NEW YORK -- Jorge Posada dropped the bat and followed the trail of his deep drive into the right-field seats, delivering a message loud and clear to the Yankees: I'm not done yet.
Pulled from regular designated-hitter duty last week, Posada returned to the lineup in dramatic fashion on Saturday, belting a grand slam and collecting six RBIs as the Yankees rolled to a 9-2 victory over the Rays.
"It's special," Posada said. "I got an opportunity today to play. It's tough to sit around. It's not easy to be sitting here and looking at everybody playing. It's tough."
Posada had not played since being informed last Sunday at Fenway Park that the Yankees wanted to try a new direction with their DH slot, setting no clear plan for getting Posada back into action.
The 39-year-old Posada wasn't happy with the decision but insisted that he and manager Joe Girardi were on the same page, even as Eric Chavez soaked up most of the DH at-bats during the past week.
"I said to him that day in Boston that he still was going to play a role on the team -- I meant it," said Girardi. "I know he was itching to get back in there."
Girardi liked Posada's chances against Rays starter Jeremy Hellickson, starting him on that hunch. A sellout crowd of 47,804 seemed to approve, greeting Posada with a standing ovation for his first at-bat.
Posada ripped a two-run single in the second inning, knocked a hit in the fourth and heard the loudest roars in the fifth, when he whacked his 10th career grand slam off reliever Brandon Gomes.
"They've been so supportive -- the fans are a big reason why I love playing the game, especially here," said Posada, who finished 3-for-5. "They deserve a lot of credit. They've supported me all throughout my career. They were a big part for me today."
The grand slam came on a 2-0 fastball from Gomes, as Posada passed Yogi Berra and Mickey Mantle for sixth place on the Yankees' all-time grand slams list. Bernie Williams is fifth with 11.
"That was great -- I got goosebumps in the dugout," said Phil Hughes, who pitched six good innings for the win. "It was really cool. When you saw the count 2-0, you knew he was going to do something special. It was really great for him, with all that he's gone through this year."
Derek Jeter, one of Posada's closest friends, said that he has talked to Posada to help him get through this trying season -- seemingly Posada's final one in a Yankees uniform.
"I'm extremely happy," Jeter said. "Jorge has a lot of pride. You're talking about someone that's used to playing every day for a long time. He's been working extremely hard, and he had a huge day. That's not easy to do when you haven't played for a while, to come in and be productive."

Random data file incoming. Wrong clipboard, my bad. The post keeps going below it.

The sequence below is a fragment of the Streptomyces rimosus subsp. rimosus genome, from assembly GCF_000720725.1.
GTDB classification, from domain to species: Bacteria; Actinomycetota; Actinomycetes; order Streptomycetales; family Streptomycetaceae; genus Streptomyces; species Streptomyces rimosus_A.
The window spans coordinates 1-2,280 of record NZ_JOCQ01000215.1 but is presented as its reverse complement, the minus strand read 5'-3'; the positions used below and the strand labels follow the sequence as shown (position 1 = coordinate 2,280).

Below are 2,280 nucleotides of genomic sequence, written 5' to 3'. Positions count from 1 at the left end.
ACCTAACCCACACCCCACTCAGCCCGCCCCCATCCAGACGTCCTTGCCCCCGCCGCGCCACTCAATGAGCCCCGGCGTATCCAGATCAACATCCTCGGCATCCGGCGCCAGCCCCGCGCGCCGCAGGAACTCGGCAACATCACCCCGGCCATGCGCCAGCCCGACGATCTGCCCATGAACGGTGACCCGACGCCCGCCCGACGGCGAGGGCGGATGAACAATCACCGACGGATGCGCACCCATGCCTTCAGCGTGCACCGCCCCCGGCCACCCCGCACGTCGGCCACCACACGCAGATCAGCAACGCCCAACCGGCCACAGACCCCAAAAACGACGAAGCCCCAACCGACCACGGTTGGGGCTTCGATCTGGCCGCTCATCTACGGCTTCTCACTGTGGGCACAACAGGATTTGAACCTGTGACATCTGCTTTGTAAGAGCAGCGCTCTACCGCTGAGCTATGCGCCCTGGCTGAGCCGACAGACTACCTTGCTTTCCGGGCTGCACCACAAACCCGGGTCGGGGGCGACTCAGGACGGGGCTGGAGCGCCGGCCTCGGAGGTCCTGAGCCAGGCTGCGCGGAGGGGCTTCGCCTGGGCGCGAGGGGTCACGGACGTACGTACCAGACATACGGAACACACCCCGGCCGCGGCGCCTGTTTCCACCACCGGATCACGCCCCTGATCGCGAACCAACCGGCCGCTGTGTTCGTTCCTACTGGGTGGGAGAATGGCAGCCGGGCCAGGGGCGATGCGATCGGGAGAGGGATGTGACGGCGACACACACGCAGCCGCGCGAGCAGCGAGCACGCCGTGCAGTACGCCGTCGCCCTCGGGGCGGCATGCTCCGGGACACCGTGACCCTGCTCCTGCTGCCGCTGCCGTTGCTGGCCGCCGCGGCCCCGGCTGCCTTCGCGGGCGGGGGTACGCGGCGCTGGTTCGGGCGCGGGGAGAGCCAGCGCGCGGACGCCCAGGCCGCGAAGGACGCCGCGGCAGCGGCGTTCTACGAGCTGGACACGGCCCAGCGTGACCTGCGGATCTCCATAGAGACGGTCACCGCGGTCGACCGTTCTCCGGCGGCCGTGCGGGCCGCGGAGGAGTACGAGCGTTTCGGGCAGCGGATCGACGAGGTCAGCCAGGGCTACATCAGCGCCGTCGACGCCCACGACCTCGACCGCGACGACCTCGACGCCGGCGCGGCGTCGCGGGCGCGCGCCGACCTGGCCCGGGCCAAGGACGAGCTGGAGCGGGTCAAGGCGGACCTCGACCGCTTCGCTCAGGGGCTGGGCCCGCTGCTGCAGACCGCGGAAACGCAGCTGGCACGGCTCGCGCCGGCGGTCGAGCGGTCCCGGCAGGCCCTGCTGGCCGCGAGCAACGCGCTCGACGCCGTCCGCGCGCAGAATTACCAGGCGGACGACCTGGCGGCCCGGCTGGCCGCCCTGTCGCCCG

The beneficiary was Hughes, who was making his first start since tossing a rain-shortened shutout at Chicago on Aug. 2. Hughes limited Tampa Bay to two runs and four hits in six innings before leaving with a seven-run lead.
Hughes appeared to be on the bubble as the Yankees prepared to whittle their rotation down to five starters, but with the news that Freddy Garcia will miss at least Sunday's start, Hughes' rotation spot is safe for the time being.
"It'll be like normal," Hughes said. "I won't have that extra day [of rest]. I'll throw my bullpen on a normal day and prepare as though I'm pitching on a normal day."
Curtis Granderson also went deep off Hellickson as part of that five-run fifth inning, earning a share of the Major League lead with his 33rd blast of the season, tying the Blue Jays' Jose Bautista.
"He was all over the place," Rays manager Joe Maddon said of Hellickson, who allowed four runs and eight hits in 4 1/3 innings. "Nothing was working."
The homer was Granderson's fifth in five games. Mark Teixeira added a run-scoring double and Chavez picked up an RBI in the sixth off lefty Cesar Ramos.
Girardi won't commit too far down the line with Posada, but he was willing to go as far as Sunday, promising that Posada will be back in the lineup for the series finale with Tampa Bay.
"This guy is a beloved Yankee, and we all love him," Girardi said. "At times, it has been a struggle for him, but he has never stopped working. For that, I'm extremely proud of him."
There was a time when Posada could walk into Yankee Stadium, or its predecessor across the street, and be relatively confident that he'd be standing at home plate a few hours later.
That may no longer be the case, but if Posada continues making the most of the shots he is given, more chances to swing the bat can't help but be in his future.
"I'll just be prepared for that opportunity," Posada said. "From now on, I have to look at the lineup card and be ready. I haven't given up."